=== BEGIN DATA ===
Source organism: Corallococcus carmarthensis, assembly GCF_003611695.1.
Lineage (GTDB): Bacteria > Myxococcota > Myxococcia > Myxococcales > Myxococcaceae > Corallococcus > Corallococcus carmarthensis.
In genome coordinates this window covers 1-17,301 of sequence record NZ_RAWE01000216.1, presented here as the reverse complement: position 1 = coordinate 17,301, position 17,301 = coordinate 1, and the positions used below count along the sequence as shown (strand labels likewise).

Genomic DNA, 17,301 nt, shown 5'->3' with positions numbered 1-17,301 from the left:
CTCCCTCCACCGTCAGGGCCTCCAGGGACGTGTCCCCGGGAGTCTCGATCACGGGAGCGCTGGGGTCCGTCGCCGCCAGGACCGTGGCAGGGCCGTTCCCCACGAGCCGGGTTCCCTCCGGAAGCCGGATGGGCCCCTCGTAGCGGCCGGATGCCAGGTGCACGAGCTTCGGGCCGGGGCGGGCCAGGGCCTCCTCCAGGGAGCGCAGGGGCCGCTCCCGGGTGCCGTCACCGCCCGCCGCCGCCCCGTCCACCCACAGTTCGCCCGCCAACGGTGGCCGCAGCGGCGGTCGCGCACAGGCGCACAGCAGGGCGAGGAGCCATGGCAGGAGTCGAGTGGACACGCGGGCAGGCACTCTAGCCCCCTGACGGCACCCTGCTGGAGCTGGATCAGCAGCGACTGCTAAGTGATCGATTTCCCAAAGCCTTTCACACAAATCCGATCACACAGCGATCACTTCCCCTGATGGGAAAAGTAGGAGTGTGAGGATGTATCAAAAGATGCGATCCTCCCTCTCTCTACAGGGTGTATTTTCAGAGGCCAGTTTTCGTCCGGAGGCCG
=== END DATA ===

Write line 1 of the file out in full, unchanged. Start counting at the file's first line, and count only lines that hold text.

Source organism: Corallococcus carmarthensis, assembly GCF_003611695.1.